Since its founding, Norwegian has always honored iconic, historical figures on the tails of its aircraft. Each person who is featured on a tailfin embodies Norwegian’s spirit of pushing boundaries, inspiring others and challenging the status quo. To commemorate Norwegian’s expansion in the United States, the airline will introduce a series of American icons over the next few months. Norwegian now offers 23 direct routes to the U.S. from six airports in the UK and Ireland.

Benjamin Franklin was born in Boston, Massachusetts and relocated to Philadelphia, Pennsylvania in his late teens where he later started a successful printing business. Additionally, he was an inventor, statesman and a leading figure in American history. Franklin is best known as one of the Founding Fathers of the United States and authors of the Declaration of Independence.

The new aircraft featuring Benjamin Franklin is Norwegian’s fourth Boeing 737 MAX aircraft this year. In total, Norwegian will take delivery of two additional Boeing 737 MAX aircraft from the 110 it has on order. The airline operates one of the world’s youngest fleets with an average age of just 3.6 years.

Norwegian is Europe’s third largest low-cost carrier, carrying 30 million yearly passengers to more than 140 global destinations.

In other news, Norwegian’s first transatlantic flights using the brand-new Boeing 737 MAX took off from Edinburgh this past weekend, with British aviation maverick Sir Freddie Laker featuring as the aircraft’s tail fin hero (EI-FYA) (above).

The pioneer of low-cost long-haul travel’s portrait is emblazoned on the tail fin of Norwegian’s brand new 737 MAX, Boeing’s newest aircraft type. The Sir Freddie Laker 737 MAX departed Edinburgh for the first time on Saturday evening to Hartford, Connecticut and serviced yesterday afternoon’s flight from Edinburgh to Stewart Intl. in New York.

Norwegian’s brand new 737 MAX offers up to 189 seats and a longer range which allows the airline to serve smaller cities on both sides of the Atlantic and offer truly affordable fares. The airline always honours iconic figures on the tails of its aircraft, featuring personalities who reflect the spirit of Norwegian through innovation, pioneering achievement and inspiring others.

Sir Freddie Laker was born in Canterbury in 1922 andhad a long career in aviation, working for aircraft manufacturer Short Brothers, delivering military aircraft during World War Two, and setting up several airline ventures post-war. Sir Freddie was best known for founding Laker Airways and the ‘Skytrain’ service which first took to the air in September 1977, offering flights from London Gatwick to New York JFK for the then ground-breaking fare of £59.

Laker was a popular public figure and knighted by the UK Government in 1978 for services to the airline industry. As one of the first people to challenge established airlines by applying a ‘low-cost’ model to air travel, Laker set the template for the many ‘low-cost carriers’ that dominate modern-day aviation – his pioneering approach also coming long before the huge benefits of efficient new aircraft, the internet marketplace and more liberalised industry that modern airlines can now take advantage of.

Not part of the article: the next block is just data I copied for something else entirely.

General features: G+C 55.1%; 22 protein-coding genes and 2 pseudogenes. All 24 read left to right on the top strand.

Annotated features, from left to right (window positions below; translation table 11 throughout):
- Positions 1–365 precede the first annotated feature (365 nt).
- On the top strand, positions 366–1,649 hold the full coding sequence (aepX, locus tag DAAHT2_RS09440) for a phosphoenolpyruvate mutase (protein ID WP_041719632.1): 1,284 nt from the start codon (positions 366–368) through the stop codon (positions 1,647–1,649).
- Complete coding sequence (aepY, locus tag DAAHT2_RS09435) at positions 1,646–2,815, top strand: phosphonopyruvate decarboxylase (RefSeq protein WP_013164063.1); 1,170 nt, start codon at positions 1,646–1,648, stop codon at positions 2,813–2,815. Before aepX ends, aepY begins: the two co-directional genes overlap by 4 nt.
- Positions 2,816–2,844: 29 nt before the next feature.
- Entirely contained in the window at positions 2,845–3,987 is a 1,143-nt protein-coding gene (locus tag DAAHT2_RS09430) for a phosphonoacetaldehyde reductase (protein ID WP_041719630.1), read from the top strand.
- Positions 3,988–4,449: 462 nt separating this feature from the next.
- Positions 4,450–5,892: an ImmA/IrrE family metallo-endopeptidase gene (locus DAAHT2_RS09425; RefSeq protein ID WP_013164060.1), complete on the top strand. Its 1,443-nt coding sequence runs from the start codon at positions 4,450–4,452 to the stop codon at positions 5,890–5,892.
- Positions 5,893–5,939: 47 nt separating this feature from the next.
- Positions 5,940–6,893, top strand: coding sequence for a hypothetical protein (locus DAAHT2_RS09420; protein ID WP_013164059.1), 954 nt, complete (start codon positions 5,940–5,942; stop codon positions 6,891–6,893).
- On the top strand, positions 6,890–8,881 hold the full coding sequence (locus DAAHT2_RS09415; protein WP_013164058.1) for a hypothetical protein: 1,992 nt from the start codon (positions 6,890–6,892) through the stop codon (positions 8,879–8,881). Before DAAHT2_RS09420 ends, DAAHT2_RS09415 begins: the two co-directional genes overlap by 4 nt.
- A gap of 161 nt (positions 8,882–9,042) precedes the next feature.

Sir Freddie’s legacy has been a clear inspiration to Norwegian’s own low-cost long-haul growth which has now expanded to more than 50 transatlantic routes between Europe and the U.S. Last month, Norwegian launched 12 new routes from the UK and Ireland to the US East Coast, using the brand-new Boeing 737 MAX aircraft.

Additionally, Irish Antarctic explorer Tom Crean (above) has taken to the skies this weekend as a brand new aircraft featuring Norwegian’s first ever Irish tail fin hero went into service for the first time.

The explorer’s portrait appears on one of Norwegian’s brand new 737MAX aircraft (EI-FYB) which is flying for the first time this weekend. The Tom Crean aircraft took off from Belfast International Airport on Saturday afternoon, landing in Stewart International Airport in New York last night. Earlier this morning, the aircraft landed back in Dublin Airport and will fly back to New York later on Sunday afternoon.

Norwegian has always honored iconic figures on the tails of its aircraft, featuring personalities who symbolise the spirit of Norwegian through innovation, pioneering achievement and inspiring others.

The Tom Crean tail fin appears on Norwegian’s brand new 737MAX aircraft which will serve new transatlantic routes from Cork, Shannon and Dublin which began earlier this month.

Born in County Kerry in 1877, Tom Crean joined the Royal Navy aged just 15, quickly becoming recognised as an accomplished sailor. In 1901, a chance encounter with Robert Falcon Scott saw Crean join Captain Scott’s ship ‘Discovery’ for an exploration into the unchartered Antarctica waters – it would become the first of several polar expeditions undertaken by Crean that led him to become known as one of Ireland’s greatest Antarctic explorers.